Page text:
9 Dev. Mental Health L. 1 (1989)

handle is hein.journals/dvmnhlt9 and id is 1 raw text is: Developments in
Mental Health Law
Institute of Law, Psychiatry and Public Policy  The University of Virginia
Does competency matter after Charters?

by Michael L. Perlin
The en banc review
While Charters I was like contemporary state cases
involving civilly committed patients (such as the New
York Court of Appeals's Rivers v. Katz decision), it
was clearly a far cry from most of the decisions that
dealt with individuals committed pursuant to the filing
of criminal charges. Had the panel decision stood,
there is no question that it would have altered signifi-
cantly the body of law applying to this universe of pa-
tients. Thus, when the fourth circuit granted en banc
review, it was reasonable to draw the inference that it
was not simply to affirm-in toto-the panel's truly
groundbreaking decision.
It did just the opposite: it vacated the panel deci-
sion and remanded the case to the district court for
further proceedings in accordance with its opinion,
holding that the district court had correctly determined
that Charters's interests were adequately protected by
the exercise of the professional judgment of Butner's
medical staff at the time of the decision to medicate,
leaving virtually nothing of the panel's original reason-
ing or holding. I will briefly set out the reasoning that
the majority employed in coming to its decision and at-
tempt to unearth some of the hidden agendas that I
think I can discern in it.
Basically, the en banc opinion in Charters II sug-
gests that the panel was wrong about almost every-

Michael L. Perlin, J.D., is Associate Professor of Law at New York
Law School and Director of the Federal Litigation Clinic. Mr. Perlin
participated in the Twelfth Annual Symposium on Mental Health
and the Law in March, 1989. What follows is an excerpt of Mr.
Perlin's longer presentation
[on the impact of the Fourth
Circuit Court of Appeals de-    An
cision inU.S. v. Charters, 863  A   So     in    this     iss
F.2d 302 (4th Cir. 1988) (en
banc) (Charters 11), vacating  In the Virginia General
829 F.2d 479 (4th Cir.
1987)]. Charters I was         Profile of NGRI patient
discussed in 8 Developments
in Mental Health Law 1. The    Laws affecting substan
footnotes have been omitted
to save space but are avail-    Review    of Handbook ot
able upon request.

thing. While it agreed that Charters did possess a
constitutionally-retained interest in freedom from bodi-
ly restraint (and that this interest was implicated by
the forcible administration of psychotropic drugs), and
that this interest is protected against arbitrary and
capricious actions by government officials, it recast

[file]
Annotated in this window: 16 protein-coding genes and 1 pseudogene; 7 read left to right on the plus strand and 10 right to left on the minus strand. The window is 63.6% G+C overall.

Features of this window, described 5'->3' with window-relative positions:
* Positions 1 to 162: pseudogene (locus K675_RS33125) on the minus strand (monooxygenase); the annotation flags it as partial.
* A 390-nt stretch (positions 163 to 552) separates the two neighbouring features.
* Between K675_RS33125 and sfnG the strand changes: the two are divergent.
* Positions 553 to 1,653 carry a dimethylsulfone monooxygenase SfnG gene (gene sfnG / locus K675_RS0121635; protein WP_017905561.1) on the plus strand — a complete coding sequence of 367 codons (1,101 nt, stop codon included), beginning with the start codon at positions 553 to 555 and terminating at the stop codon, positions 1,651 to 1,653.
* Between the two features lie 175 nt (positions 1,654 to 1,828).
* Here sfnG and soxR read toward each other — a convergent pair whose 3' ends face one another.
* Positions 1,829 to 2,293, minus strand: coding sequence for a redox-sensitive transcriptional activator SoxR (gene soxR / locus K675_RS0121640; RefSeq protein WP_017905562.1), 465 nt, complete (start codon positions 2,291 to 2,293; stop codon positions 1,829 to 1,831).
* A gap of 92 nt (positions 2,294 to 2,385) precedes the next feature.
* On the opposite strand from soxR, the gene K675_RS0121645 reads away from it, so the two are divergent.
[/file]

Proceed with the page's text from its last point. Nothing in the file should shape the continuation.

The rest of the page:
the issue in dispute:
[W]hat procedural protection is constitutionally re-
quired to protect the interest in freedom from bodily
intrusion that is retained by an involuntarily-committed
individual after a prior due process proceeding that sig-
nificantly curtails his basic liberty interest[?]
It rationalized the shift in focus this way: since Char-
ters came legally into the custody of the United
States, the current limitations on his liberty interest
were constitutionally acceptable, and his retained
freedom-from-bodily-intrusion interest must thus yield
to the legitimate incidents of his institutionalization.
Before it embarked upon its own analysis, the en
banc court stopped to critique the language of the
panel that had cited the potentially mind-altering
quality of drug treatment, noting that this phrase was
rife with all the images that evoke the use by totali-
tarian states of 'mind-controlling' psychiatric tech-
niques specifically to curtail individual liberty. In a
footnote it pointed out that tardive dyskinesia is the
principal side-effect that may be threatened and that
its pathology, its probability, its susceptability to treat-
ment and its durability probably cannot be more
pessimistically and vividly described than [by] the
selected items from the legal and psychiatric litera-
ture in the panel's initial opinion, and that a much
less drastic appraisal of the risk-potential is made by
the responsible elements in the relevant scientific
communities.
With this commen-
tary about the relevan-
*                            cy of social science
research under its belt,
embly .............. 4        the court proceeded to
Virginia ........... .8       analyze the case before
it. Employing a strict
users ........... .13         Mathews v. Eldridge
ensic Psychology . . . 18     balancing test, it relied
Continued on next page

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January -June 1989

Volume 9, Number I

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